When John Carradine married Doris (Erving Rich) Grimshaw[16] in 1957, she already had a son from a previous marriage, Dale, and a son from a later relationship, Michael, both of whom, along with Sonia Sorel's son, Michael Bowen, are sometimes counted among John Carradine's eight sons.[17] She was a one-time studio typist who typed the script to The Treasure of the Sierra Madre and who went on to play a few roles in film and television.[18] Doris died in 1971 in a fire in her apartment in Oxnard, California. The fire was caused by a burning cigarette. She had been rescued from a similar fire just two weeks earlier. At the time of her death, she and Carradine were separated.[19] Carradine was married a fourth time, from 1975 to 1988, to Emily Cisneros, who survived him.[2]

Retired, Carradine suffered from painful and crippling arthritis, before he died from multiple organ failure at Fatebenefratelli Hospital in Milan, Italy on November 27, 1988. Hours before he was stricken, he had climbed the 328 steep steps of Milan's Gothic cathedral, the Duomo. According to David Carradine, he had just finished a film in South Africa and was about to begin a European tour. David was with him, reading Shakespeare to him, when he succumbed to his condition.[20] By the time David and Keith Carradine had arrived at their father's bedside, he was unable to speak. "I was told that his last words were 'Milan: What a beautiful place to die.'" David recalled, "but he never spoke to me or opened his eyes. When he died, I was holding him in my arms. I reached out and closed his eyes. It's not as easy as it is in the movies."[4] There was a Requiem Mass for John Carradine at St. Thomas the Apostle Hollywood. Jane Fonda was among those in attendance. An Irish wake followed and eventually he was buried at sea.[4]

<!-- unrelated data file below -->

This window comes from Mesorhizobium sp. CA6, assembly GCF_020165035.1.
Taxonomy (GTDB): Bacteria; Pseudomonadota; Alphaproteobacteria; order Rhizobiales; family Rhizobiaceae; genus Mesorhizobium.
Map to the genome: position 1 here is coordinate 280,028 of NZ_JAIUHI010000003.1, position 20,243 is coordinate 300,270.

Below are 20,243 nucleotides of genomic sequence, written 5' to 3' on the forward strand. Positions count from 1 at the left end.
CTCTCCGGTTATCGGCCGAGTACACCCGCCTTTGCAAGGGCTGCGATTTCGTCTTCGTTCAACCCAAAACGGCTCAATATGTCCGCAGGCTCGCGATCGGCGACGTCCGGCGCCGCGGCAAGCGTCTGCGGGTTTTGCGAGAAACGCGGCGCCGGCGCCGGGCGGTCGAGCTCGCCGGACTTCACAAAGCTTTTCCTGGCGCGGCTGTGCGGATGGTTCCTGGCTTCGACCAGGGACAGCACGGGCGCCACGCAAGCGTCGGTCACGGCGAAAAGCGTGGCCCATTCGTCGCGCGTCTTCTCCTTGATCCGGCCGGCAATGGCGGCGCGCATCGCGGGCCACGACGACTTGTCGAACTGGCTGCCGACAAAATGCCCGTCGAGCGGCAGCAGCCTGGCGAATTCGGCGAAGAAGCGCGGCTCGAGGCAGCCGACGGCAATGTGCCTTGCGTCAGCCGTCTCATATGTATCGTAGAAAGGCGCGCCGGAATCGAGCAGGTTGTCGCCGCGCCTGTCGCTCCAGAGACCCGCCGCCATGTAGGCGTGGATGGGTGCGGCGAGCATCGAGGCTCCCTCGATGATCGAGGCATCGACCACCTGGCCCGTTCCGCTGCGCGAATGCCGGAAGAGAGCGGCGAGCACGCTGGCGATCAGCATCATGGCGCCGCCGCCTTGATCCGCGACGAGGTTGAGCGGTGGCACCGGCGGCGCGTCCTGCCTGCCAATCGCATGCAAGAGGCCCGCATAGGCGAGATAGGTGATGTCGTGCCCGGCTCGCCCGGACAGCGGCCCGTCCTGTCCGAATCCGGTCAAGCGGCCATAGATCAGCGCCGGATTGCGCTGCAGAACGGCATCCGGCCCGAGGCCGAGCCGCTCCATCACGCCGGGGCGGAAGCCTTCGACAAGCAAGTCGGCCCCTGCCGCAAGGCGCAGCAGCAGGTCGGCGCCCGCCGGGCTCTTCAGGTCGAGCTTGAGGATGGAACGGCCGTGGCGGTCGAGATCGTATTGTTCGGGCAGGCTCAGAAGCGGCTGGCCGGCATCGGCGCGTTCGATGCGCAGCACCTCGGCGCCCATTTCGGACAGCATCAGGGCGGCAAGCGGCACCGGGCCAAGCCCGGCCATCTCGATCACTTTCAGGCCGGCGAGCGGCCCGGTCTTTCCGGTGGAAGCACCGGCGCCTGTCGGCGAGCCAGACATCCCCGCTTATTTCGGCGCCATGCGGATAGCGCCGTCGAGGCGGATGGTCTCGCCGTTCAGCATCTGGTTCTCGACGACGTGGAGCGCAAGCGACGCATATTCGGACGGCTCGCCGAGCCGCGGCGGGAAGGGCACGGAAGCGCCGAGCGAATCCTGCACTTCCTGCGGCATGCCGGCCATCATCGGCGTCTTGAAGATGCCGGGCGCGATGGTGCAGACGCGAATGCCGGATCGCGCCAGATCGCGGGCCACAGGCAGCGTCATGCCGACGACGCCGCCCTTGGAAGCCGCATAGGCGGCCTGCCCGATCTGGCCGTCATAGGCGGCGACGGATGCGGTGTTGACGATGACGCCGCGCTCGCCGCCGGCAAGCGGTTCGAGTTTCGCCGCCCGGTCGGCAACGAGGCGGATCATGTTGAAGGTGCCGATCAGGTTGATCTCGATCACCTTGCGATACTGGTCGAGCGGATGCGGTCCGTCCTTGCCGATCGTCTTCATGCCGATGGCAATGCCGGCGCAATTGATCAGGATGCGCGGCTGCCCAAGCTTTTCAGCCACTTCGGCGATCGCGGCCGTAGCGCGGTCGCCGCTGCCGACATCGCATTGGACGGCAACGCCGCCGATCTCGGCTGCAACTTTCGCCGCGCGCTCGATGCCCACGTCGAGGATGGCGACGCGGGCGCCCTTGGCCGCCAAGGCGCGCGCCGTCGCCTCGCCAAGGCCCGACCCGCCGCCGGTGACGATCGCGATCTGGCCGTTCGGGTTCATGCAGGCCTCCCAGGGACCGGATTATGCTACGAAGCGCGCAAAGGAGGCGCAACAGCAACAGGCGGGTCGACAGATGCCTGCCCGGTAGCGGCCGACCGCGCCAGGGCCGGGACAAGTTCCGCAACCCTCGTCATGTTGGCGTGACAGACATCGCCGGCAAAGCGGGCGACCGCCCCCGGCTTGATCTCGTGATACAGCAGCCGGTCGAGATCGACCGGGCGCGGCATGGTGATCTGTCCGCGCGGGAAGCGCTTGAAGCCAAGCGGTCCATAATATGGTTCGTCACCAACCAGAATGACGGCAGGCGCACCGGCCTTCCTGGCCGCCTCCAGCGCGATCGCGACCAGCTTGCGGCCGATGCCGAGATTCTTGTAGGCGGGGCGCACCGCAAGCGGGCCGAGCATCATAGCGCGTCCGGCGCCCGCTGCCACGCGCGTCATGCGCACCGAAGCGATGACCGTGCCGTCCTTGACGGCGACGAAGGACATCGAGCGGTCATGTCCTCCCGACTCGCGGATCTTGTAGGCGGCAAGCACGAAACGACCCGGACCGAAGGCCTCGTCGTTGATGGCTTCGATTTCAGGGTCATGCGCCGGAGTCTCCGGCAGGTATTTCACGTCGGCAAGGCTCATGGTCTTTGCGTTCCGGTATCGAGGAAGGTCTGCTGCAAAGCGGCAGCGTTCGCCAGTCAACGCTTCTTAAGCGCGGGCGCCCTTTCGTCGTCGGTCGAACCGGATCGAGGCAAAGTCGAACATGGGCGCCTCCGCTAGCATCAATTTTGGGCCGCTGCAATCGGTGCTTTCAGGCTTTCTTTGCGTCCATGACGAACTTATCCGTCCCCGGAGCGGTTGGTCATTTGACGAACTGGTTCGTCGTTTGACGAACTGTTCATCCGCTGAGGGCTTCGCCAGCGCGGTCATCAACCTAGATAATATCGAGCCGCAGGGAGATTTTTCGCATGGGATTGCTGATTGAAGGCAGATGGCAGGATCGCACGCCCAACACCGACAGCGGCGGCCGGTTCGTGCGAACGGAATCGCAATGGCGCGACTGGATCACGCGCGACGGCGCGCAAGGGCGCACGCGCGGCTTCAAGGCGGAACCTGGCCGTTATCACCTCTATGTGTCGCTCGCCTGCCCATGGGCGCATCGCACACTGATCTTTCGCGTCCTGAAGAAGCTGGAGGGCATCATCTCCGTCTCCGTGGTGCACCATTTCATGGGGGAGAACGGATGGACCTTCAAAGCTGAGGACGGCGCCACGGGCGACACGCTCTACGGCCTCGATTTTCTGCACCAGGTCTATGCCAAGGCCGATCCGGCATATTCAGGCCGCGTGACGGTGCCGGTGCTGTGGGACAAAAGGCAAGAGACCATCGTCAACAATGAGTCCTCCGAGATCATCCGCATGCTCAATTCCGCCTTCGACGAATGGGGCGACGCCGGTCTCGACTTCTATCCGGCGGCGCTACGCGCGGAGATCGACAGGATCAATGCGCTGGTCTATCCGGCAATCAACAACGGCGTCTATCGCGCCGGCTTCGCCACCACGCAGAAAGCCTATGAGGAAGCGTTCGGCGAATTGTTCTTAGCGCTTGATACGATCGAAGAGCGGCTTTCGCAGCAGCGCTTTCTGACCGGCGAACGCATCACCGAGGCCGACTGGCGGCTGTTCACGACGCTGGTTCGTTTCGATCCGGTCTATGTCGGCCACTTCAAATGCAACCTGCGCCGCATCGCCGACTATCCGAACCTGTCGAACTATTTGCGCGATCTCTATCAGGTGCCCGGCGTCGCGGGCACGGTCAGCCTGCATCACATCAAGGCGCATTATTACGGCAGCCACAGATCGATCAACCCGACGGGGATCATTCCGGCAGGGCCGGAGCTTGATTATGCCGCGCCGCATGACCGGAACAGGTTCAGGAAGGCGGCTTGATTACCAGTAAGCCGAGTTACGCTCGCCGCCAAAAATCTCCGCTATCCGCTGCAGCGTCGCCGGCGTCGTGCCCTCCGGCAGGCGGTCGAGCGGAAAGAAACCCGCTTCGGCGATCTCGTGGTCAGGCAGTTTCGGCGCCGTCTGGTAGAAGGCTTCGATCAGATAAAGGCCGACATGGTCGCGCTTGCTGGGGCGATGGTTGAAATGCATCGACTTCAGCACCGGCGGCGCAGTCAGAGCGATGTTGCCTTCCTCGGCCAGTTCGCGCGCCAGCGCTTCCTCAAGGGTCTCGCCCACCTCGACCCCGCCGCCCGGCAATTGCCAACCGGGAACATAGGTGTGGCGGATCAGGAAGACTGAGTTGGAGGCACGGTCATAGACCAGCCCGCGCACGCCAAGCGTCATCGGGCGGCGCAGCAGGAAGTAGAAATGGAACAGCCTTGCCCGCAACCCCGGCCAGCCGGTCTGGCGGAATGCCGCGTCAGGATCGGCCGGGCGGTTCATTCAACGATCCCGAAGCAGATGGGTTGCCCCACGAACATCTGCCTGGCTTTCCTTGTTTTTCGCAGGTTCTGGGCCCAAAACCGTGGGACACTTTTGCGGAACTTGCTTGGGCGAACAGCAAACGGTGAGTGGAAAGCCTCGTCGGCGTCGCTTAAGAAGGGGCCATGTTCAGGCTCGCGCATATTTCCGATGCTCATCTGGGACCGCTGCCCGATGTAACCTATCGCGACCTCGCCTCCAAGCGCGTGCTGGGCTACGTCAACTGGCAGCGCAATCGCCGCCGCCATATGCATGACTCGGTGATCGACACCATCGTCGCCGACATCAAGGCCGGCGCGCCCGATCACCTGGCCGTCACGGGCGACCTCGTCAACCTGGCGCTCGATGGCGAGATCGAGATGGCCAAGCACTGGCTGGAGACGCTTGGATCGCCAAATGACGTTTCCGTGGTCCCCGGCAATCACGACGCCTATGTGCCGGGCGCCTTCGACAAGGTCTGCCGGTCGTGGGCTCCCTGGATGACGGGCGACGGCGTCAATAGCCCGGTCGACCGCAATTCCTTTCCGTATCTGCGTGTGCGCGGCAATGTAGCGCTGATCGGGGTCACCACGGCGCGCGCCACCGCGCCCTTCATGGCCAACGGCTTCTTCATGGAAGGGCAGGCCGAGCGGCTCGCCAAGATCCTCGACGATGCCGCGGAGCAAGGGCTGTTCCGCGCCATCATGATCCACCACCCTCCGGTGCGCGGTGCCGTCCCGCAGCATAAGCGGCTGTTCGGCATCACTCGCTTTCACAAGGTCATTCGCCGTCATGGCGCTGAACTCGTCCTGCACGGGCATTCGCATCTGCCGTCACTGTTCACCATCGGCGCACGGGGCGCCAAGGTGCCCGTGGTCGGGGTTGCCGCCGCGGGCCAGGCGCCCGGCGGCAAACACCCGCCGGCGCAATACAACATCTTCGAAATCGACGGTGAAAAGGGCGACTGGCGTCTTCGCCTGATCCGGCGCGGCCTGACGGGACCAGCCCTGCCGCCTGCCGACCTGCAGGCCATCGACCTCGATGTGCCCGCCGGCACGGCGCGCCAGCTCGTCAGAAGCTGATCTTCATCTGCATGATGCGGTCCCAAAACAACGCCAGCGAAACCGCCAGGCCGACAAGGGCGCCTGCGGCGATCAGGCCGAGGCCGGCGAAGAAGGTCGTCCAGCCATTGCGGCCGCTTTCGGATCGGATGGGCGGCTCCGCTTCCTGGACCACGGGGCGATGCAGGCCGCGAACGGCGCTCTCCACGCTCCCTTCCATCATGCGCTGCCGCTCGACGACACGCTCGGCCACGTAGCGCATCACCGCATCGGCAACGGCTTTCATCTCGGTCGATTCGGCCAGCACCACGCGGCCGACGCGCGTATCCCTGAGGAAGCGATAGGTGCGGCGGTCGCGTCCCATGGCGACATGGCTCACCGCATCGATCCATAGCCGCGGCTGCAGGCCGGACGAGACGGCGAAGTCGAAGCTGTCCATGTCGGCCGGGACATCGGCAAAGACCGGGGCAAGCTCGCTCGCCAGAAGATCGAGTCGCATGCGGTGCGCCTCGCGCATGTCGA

Legacy[edit]

For his contribution to the motion picture industry, John Carradine has a star on the Hollywood Walk of Fame at 6240 Hollywood Blvd. In 2003, he was inducted into the Western Performers Hall of Fame at the National Cowboy & Western Heritage Museum in Oklahoma City, Oklahoma.

Four of Carradine's five sons became actors: David, Robert, Keith, and Bruce. David had a prolific career, amassing 227 movie and television credits by the time of his death in 2009. He also had a brief Broadway career and produced and directed a number of independent projects. His success often led to work for other members of his family, including his father. The two appeared together in a few films, including The Good Guys and the Bad Guys (1969) and Boxcar Bertha (1972), which was produced by Roger Corman and directed by Martin Scorsese.